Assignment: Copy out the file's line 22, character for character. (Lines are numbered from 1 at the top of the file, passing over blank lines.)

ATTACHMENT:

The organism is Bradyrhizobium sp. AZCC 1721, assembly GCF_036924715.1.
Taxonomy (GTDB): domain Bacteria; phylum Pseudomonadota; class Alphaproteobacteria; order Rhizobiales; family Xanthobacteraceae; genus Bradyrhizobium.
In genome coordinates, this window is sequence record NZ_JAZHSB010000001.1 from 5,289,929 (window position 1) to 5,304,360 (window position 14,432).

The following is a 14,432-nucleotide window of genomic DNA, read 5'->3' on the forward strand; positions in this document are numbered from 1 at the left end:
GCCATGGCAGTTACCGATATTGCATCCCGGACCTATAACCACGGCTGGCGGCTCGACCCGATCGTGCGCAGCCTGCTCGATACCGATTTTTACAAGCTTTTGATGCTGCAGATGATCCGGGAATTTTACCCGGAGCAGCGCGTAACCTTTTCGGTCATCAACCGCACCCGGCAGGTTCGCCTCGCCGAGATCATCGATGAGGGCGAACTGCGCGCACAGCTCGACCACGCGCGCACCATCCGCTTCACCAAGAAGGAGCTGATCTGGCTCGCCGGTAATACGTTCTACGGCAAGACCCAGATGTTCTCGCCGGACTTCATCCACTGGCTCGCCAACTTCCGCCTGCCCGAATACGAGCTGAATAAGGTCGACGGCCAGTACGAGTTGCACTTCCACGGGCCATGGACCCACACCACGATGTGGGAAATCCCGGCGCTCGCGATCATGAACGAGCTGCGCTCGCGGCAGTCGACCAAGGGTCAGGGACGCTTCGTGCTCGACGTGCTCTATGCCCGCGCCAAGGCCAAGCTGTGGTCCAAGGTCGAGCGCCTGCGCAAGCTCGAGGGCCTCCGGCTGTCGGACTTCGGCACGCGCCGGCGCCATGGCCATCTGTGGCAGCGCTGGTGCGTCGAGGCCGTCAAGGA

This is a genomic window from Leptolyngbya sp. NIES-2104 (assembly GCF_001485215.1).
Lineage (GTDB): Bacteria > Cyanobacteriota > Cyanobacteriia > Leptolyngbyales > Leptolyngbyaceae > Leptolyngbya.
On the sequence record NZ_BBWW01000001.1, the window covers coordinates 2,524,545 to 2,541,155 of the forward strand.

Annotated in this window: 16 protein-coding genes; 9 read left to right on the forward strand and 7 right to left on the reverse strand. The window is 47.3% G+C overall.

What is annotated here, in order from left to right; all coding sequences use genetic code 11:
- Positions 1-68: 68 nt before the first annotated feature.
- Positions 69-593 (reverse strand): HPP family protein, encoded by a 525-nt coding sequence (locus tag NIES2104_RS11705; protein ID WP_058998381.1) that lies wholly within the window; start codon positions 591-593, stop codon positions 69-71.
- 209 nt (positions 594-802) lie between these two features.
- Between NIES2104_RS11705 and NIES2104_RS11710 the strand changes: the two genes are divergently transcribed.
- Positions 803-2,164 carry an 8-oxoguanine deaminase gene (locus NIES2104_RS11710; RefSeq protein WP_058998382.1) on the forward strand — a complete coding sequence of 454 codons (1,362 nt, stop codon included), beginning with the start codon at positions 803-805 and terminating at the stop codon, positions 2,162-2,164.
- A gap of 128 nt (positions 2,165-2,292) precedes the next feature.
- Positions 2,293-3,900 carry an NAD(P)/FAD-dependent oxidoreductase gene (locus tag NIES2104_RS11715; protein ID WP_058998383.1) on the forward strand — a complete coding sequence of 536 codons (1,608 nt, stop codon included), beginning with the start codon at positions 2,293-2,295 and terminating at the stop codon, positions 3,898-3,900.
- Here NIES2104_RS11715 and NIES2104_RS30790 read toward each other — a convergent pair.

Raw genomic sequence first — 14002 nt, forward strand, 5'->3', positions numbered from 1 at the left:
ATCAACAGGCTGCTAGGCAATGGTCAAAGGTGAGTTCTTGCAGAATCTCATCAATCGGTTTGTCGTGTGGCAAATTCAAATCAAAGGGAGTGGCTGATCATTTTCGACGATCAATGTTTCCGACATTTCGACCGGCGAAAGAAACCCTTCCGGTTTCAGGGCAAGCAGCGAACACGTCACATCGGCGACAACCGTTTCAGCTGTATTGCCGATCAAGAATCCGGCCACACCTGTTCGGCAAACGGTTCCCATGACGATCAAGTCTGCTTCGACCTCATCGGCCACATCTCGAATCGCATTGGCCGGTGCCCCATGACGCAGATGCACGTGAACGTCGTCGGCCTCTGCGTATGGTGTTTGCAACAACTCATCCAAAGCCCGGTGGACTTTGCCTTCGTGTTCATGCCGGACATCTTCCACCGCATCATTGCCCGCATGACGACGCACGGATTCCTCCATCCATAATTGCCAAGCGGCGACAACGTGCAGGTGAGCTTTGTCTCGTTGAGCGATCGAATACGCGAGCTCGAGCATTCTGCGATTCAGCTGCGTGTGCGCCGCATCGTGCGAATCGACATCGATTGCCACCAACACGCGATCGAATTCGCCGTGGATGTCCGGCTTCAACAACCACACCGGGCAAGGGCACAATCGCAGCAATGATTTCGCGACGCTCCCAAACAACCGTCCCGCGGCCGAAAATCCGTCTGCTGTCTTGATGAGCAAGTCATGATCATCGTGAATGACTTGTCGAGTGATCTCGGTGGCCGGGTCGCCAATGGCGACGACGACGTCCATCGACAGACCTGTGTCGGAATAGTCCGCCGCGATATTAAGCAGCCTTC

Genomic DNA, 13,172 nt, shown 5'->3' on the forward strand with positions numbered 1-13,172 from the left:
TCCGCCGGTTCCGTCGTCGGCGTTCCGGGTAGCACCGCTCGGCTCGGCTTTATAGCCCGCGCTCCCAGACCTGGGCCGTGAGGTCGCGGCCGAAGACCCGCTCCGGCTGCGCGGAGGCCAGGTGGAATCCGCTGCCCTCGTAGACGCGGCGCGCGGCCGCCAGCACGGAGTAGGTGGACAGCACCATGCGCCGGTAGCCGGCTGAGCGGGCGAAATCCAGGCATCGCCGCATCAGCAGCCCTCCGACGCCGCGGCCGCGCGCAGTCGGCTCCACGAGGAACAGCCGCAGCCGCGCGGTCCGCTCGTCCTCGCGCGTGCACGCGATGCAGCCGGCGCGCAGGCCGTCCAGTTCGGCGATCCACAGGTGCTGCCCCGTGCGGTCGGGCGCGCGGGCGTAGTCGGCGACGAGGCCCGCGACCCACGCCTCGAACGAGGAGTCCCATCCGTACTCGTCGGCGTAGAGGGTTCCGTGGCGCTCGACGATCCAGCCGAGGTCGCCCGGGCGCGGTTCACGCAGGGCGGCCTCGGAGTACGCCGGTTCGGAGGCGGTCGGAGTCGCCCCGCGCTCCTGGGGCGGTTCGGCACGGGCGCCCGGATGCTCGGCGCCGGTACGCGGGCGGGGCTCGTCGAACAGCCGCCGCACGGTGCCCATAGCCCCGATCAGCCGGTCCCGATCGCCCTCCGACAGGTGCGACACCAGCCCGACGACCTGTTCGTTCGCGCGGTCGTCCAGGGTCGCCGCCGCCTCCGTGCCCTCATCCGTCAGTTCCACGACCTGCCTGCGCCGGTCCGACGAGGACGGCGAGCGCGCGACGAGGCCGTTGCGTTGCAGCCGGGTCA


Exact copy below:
TCCGCCGGTTCCGTCGTCGGCGTTCCGGGTAGCACCGCTCGGCTCGGCTTTATAGCCCGCGCTCCCAGACCTGGGCCGTGAGGTCGCGGCCGAAGACCCGCTCCGGCTGCGCGGAGGCCAGGTGGAATCCGCTGCCCTCGTAGACGCGGCGCGCGGCCGCCAGCACGGAGTAGGTGGACAGCACCATGCGCCGGTAGCCGGCTGAGCGGGCGAAATCCAGGCATCGCCGCATCAGCAGCCCTCCGACGCCGCGGCCGCGCGCAGTCGGCTCCACGAGGAACAGCCGCAGCCGCGCGGTCCGCTCGTCCTCGCGCGTGCACGCGATGCAGCCGGCGCGCAGGCCGTCCAGTTCGGCGATCCACAGGTGCTGCCCCGTGCGGTCGGGCGCGCGGGCGTAGTCGGCGACGAGGCCCGCGACCCACGCCTCGAACGAGGAGTCCCATCCGTACTCGTCGGCGTAGAGGGTTCCGTGGCGCTCGACGATCCAGCCGAGGTCGCCCGGGCGCGGTTCACGCAGGGCGGCCTCGGAGTACGCCGGTTCGGAGGCGGTCGGAGTCGCCCCGCGCTCCTGGGGCGGTTCGGCACGGGCGCCCGGATGCTCGGCGCCGGTACGCGGGCGGGGCTCGTCGAACAGCCGCCGCACGGTGCCCATAGCCCCGATCAGCCGGTCCCGATCGCCCTCCGACAGGTGCGACACCAGCCCGACGACCTGTTCGTTCGCGCGGTCGTCCAGGGTCGCCGCCGCCTCCGTGCCCTCATCCGTCAGTTCCACGACCTGCCTGCGCCGGTCCGACGAGGACGGCGAGCGCGCGACGAGGCCGTTGCGTTGCAGCCGGGTCA